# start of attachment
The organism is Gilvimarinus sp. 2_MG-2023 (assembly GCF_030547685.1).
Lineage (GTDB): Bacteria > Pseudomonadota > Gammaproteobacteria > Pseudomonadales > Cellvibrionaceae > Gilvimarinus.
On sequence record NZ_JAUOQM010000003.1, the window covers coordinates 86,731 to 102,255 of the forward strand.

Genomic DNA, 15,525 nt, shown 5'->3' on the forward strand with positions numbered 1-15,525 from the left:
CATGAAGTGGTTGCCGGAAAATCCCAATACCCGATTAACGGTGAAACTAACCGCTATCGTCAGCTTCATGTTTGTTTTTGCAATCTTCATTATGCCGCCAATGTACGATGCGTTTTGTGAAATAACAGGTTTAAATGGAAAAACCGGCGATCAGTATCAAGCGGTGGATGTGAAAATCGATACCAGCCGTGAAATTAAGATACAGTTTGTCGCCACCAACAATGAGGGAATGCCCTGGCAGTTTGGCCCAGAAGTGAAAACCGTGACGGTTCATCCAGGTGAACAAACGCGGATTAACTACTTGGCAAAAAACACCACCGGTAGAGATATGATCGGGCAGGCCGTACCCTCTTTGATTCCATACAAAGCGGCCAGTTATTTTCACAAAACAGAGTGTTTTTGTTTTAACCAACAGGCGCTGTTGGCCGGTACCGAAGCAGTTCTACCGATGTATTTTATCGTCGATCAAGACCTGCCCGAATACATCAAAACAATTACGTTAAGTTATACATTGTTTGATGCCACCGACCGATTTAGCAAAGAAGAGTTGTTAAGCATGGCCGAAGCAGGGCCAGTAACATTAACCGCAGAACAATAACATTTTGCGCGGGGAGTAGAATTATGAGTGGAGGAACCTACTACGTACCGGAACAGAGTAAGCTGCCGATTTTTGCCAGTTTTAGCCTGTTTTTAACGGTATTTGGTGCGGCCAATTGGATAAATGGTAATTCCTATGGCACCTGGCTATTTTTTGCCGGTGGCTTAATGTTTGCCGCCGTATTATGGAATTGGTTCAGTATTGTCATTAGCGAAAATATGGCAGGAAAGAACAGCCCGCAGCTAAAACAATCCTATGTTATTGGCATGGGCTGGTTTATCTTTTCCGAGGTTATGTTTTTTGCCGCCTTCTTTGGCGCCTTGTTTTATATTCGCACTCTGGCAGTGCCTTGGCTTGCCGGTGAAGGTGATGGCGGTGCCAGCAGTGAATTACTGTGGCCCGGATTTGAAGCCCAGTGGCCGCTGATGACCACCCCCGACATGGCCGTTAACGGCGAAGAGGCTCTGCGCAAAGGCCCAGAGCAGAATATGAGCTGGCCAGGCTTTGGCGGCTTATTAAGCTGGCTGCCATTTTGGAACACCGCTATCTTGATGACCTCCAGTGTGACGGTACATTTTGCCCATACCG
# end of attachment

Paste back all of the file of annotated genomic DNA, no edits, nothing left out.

The organism is Gilvimarinus sp. 2_MG-2023 (assembly GCF_030547685.1).
Lineage (GTDB): Bacteria > Pseudomonadota > Gammaproteobacteria > Pseudomonadales > Cellvibrionaceae > Gilvimarinus.
On sequence record NZ_JAUOQM010000003.1, the window covers coordinates 86,731 to 102,255 of the forward strand.

Genomic DNA, 15,525 nt, shown 5'->3' on the forward strand with positions numbered 1-15,525 from the left:
CATGAAGTGGTTGCCGGAAAATCCCAATACCCGATTAACGGTGAAACTAACCGCTATCGTCAGCTTCATGTTTGTTTTTGCAATCTTCATTATGCCGCCAATGTACGATGCGTTTTGTGAAATAACAGGTTTAAATGGAAAAACCGGCGATCAGTATCAAGCGGTGGATGTGAAAATCGATACCAGCCGTGAAATTAAGATACAGTTTGTCGCCACCAACAATGAGGGAATGCCCTGGCAGTTTGGCCCAGAAGTGAAAACCGTGACGGTTCATCCAGGTGAACAAACGCGGATTAACTACTTGGCAAAAAACACCACCGGTAGAGATATGATCGGGCAGGCCGTACCCTCTTTGATTCCATACAAAGCGGCCAGTTATTTTCACAAAACAGAGTGTTTTTGTTTTAACCAACAGGCGCTGTTGGCCGGTACCGAAGCAGTTCTACCGATGTATTTTATCGTCGATCAAGACCTGCCCGAATACATCAAAACAATTACGTTAAGTTATACATTGTTTGATGCCACCGACCGATTTAGCAAAGAAGAGTTGTTAAGCATGGCCGAAGCAGGGCCAGTAACATTAACCGCAGAACAATAACATTTTGCGCGGGGAGTAGAATTATGAGTGGAGGAACCTACTACGTACCGGAACAGAGTAAGCTGCCGATTTTTGCCAGTTTTAGCCTGTTTTTAACGGTATTTGGTGCGGCCAATTGGATAAATGGTAATTCCTATGGCACCTGGCTATTTTTTGCCGGTGGCTTAATGTTTGCCGCCGTATTATGGAATTGGTTCAGTATTGTCATTAGCGAAAATATGGCAGGAAAGAACAGCCCGCAGCTAAAACAATCCTATGTTATTGGCATGGGCTGGTTTATCTTTTCCGAGGTTATGTTTTTTGCCGCCTTCTTTGGCGCCTTGTTTTATATTCGCACTCTGGCAGTGCCTTGGCTTGCCGGTGAAGGTGATGGCGGTGCCAGCAGTGAATTACTGTGGCCCGGATTTGAAGCCCAGTGGCCGCTGATGACCACCCCCGACATGGCCGTTAACGGCGAAGAGGCTCTGCGCAAAGGCCCAGAGCAGAATATGAGCTGGCCAGGCTTTGGCGGCTTATTAAGCTGGCTGCCATTTTGGAACACCGCTATCTTGATGACCTCCAGTGTGACGGTACATTTTGCCCATACCG